In 1918-19 Orjatsalo participated in the intervention to Murmansk. While vising Moscow, he negotiated with Otto Ville Kuusinen, who encouraged him to join the Allied forces. When Archangel was occupied, Orjatsalo released a Finnish prisoner by telling a guard that he was the new commandant of the town. Orjatsalo was eventually promoted to the rank of lieutenant in the British Army. His major duties consisted of training and drilling the legionnaires. In August 1918, he signed with Oskari Tokio and others a manifest that denounced the Bolshevist tyranny. This ended Orjatsalo's  friendship with Kuusinen and made it impossible for him to ever set his foot in Moscow. After settling in England with his wife, he learned more English as the days passed, worked as a valet to T.E. Lawrence and met Ernest Shackleton, who hired him as an office manager. Orjatsalo also attended a party celebrating Charles Chaplin, who visited London in 1921 to promote The Kid.

Between the years 1921 and 1922, Orjatsalo acted at the Winter Garden Theatre, where he was cast as "Pops" in Jerome Kern, Clifford Grey & Guy Bolton's musical Sally. He toured in 1924 and 1925 in the United States, performing first mostly in amateur scenes. With his wife Alice Arnee he acted in Channing Pollock's play The Fool and had on Broadway a role in Shipwreck by Langdon McCormick.  Due to heavy drinking, he was dismissed from his post as the manager of the Socialist Opera House in Virginia, Minnesota. After moving back to New York, he was appointed director of  a Finnish workers' theatre (New Yorkin Suomalaisen Sosialisti Osaston Työväentalon näyttämö). During this period he cooperated with an old acquaintance, Annie Mörk; he had toured with her in Finland.

Upon returning in 1929 to Finland, Orjatsalo was arrested and  released after about a week. He acted in the role of Klaus Kurki at the Viipurin Työväen Teatteriin Elinan surma by Gustaf von Numers; Elli Tompuri played Kirsti. "Klaus Kurjen  osan esityksessä oli sellaista psykoloogista syvyyttä, jota ei opita tavallisilla  näyttämöillä." (Suomen Sosialidemokraatti, maaliskuu 1929)

Orjatsalo's character stirred up many emotions. In Tampere he was greeted both with applauds and cries "Down with Reds!" The reviews of his performance in Antonio Morano's Oikea rakastaja, which premiered in April  1929 in Tampere, were praising: "Aarne Orjatsalo on nyt taiteensa huipuilla: hän on ulkonaisesti sama kuin ennenkin, vuodet ja katkeratkin kokemukset ovat hänen ohitseen kulkeneet hellävaroen, sillä hän on sittenkin Onnettaren suuri suosikki." (R. in Kansan Lehti) Orjatsalo was a visiting actor at several workers' stages. From 1930 to 1931 he was the head of the Workers' Stage of Sörnäinen in Helsinki (renamed as  the Workers' Theatre of Helsinki). The theatre served as the springboard for the career of Tauno Palo, who became the most celebrated hero of Finnish films. Orjatsalo's dismissal from his post marked the end of his career in Finland.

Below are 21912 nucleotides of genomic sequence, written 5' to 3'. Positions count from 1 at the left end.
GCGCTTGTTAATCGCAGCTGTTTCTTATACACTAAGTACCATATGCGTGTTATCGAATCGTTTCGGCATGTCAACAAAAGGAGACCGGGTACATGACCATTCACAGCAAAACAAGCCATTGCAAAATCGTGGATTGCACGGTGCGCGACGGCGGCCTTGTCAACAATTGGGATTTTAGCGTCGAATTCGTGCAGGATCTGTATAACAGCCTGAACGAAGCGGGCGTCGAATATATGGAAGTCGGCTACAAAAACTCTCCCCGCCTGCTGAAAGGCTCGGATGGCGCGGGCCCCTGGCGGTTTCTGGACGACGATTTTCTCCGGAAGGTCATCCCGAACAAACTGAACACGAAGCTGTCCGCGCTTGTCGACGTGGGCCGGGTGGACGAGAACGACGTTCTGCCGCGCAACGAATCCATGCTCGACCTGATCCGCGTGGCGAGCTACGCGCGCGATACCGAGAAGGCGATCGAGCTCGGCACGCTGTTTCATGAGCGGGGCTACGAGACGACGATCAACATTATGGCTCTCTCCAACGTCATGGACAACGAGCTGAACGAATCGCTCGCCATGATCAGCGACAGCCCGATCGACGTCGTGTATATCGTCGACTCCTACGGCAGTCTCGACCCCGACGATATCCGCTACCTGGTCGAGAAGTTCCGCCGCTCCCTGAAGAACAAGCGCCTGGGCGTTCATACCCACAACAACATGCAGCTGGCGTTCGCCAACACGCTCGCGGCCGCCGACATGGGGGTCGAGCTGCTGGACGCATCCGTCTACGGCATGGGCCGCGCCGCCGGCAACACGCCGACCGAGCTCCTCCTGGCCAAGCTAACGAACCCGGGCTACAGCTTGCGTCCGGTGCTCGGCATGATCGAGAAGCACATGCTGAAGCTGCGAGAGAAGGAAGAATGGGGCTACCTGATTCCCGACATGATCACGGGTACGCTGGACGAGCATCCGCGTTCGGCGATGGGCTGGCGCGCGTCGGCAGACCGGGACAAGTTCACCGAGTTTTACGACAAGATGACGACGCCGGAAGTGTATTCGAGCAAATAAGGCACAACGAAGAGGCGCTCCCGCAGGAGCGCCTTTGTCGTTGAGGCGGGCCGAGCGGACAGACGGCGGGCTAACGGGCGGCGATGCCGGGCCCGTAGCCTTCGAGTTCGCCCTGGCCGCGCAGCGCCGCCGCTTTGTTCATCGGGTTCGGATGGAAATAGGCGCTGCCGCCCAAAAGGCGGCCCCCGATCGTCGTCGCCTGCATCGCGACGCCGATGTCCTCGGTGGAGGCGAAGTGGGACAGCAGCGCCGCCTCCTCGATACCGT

A well-know leftist figure amid a climate of right-wing hate of the 1930s, Orjatsalo was constantly harassed, he received an order to stay away from the National Theatre, and his tours were rejected. After a year of setbacks, he moved to the United States, and settled  in New York City's Harlem, living there for some years with a woman named Katri Wilska. Struggling to survive in the Great depression, he took odd jobs, as a taxi driver, butler, and cook. Orjatsalo died in a poor's hospital under the pseudonym Aleksei Wolkow, on January 1, 1941, in New York. His ashes were brought to Finland in 1948. Orjatsalo's colorful life was adapted in 1983 to stage by Jotaarkka Pennanen and Elina Halttunen from Anja Vammelvuo's play Tulee aika toinenkin (1983). - Note: the text was revised in April 2018. 

For further reading: Tulee aika toinenkin: näyttelijä-rosvopäällikkö Aarne Orjatsalon elämä by Anja Vammelvuo (1983); Titaanien teatteri by Panu Rajala (2001); 'Orjatsalo, Aarne' by Panu Rajala, in Suomen kansallisbiografia 7, ed. Matti Klinge (2006); Orjatsalo: Taiteilija politiikan kurimuksessa by Jootarkka Pennanen  (2017). See also: Jarno Pennanen, Orjatsalo's son, who was born in Helsinki. Jotaarkka Pennanen later wrote a play Linnunrata, on his grandmother Ain'Elisabet. His biography Orjatsalo: Taiteilija politiikan kurimuksessa (2017) is a significant contribution to Finnish theatre history.  

Selected works:

  • Viettelijä, 1907
  • Translator: Leo Tolstoi - I. Bataille: Ylösnousemus (1904); Leopold Kampf: Suurpäivän aattona (1908); Max Kegel: Kuvernöörin tytär (1908); W. Krause: Takaisin taistelun tuoksinaan! (1908); Ludvig Lessen: Varokaa pommia! (1908); Adolf Paul: Pirun kirkko (1908); Ernst Preczang: Piru vaaliuurnassa (1908); Ernst Preczang: Poliisi naittajana (1908); Ernst Preczang: Riemujuhla (1908); Ernst Preczang: Tuhlaajapoika (1909); Alexandre Dumas: Edmund Kean (1909); August Strindberg: Kreivitär ja lakeija (1917); Channing Pollock: Ristiinnaulittu (1930)